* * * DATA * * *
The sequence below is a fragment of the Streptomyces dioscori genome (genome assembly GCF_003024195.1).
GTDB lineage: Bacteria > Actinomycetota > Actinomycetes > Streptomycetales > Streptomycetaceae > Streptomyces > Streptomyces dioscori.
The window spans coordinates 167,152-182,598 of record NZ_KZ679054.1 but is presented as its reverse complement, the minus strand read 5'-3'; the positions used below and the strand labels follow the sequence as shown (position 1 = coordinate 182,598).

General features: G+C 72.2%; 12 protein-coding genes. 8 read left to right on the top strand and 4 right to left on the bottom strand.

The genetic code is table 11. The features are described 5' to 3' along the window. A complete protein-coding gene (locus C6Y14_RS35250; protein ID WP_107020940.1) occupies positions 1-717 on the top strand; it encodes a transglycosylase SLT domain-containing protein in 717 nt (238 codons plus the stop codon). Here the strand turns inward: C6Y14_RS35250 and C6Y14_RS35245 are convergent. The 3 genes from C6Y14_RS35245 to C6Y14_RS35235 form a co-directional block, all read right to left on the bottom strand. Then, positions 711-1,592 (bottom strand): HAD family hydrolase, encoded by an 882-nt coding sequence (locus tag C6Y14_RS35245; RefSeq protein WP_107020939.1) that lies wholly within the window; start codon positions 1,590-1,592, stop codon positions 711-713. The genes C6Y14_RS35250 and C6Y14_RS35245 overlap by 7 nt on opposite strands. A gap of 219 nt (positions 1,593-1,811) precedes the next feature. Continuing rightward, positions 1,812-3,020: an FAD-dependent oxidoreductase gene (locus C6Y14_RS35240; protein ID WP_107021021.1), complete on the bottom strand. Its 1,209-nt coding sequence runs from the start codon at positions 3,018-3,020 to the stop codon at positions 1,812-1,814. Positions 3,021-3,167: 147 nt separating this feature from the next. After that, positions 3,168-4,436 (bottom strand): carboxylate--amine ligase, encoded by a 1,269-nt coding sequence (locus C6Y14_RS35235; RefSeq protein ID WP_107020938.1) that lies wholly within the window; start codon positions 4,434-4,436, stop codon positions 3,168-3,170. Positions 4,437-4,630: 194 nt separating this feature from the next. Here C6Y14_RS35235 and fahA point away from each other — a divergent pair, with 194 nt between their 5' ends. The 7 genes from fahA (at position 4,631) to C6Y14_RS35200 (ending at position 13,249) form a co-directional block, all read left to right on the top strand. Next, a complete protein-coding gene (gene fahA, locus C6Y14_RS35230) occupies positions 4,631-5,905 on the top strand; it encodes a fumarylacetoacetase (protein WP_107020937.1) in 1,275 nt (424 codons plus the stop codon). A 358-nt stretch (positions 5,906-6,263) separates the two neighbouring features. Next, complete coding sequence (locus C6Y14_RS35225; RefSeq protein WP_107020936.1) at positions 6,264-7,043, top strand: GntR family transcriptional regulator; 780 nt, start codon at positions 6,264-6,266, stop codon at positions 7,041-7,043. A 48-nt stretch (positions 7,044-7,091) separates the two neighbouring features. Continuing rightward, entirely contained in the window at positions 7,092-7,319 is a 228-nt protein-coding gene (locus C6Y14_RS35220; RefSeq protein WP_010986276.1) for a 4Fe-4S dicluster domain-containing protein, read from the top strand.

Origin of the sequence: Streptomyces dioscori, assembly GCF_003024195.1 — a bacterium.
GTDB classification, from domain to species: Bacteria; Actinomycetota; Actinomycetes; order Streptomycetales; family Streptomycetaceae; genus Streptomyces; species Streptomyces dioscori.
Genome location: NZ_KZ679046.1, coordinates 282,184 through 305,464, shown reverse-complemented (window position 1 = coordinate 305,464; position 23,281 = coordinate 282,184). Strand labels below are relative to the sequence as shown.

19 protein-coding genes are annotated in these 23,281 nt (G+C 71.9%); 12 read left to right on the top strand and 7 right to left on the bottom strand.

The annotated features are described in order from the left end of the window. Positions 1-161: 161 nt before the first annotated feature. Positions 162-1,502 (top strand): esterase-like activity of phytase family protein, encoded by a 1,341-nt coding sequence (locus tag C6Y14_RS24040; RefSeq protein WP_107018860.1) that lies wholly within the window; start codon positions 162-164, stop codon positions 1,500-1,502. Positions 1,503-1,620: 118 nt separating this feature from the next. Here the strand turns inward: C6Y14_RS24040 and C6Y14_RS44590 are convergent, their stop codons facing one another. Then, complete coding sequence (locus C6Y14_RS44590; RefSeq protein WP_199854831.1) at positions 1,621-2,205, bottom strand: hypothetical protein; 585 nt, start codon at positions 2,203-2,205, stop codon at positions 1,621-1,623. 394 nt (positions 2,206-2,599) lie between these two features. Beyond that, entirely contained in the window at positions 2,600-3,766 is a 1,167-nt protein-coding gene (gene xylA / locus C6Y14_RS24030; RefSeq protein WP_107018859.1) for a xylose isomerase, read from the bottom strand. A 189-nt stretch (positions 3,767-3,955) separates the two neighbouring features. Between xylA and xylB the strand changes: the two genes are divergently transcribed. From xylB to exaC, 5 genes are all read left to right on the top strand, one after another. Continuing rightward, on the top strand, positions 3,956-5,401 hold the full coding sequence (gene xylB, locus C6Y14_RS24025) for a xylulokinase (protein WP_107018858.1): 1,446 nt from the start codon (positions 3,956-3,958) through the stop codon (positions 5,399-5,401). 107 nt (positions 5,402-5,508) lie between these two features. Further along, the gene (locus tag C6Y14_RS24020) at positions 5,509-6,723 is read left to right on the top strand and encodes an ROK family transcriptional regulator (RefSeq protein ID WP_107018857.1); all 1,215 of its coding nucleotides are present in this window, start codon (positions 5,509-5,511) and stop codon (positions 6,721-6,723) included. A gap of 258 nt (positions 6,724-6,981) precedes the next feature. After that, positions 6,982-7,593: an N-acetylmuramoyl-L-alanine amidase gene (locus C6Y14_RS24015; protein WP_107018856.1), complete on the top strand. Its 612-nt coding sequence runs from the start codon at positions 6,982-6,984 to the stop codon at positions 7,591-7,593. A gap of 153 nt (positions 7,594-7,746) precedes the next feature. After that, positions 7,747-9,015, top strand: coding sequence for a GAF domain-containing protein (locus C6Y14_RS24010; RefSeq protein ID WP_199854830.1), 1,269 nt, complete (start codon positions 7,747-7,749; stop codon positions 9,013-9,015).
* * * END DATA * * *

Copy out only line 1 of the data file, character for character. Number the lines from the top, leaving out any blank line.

The sequence below is a fragment of the Streptomyces dioscori genome (genome assembly GCF_003024195.1).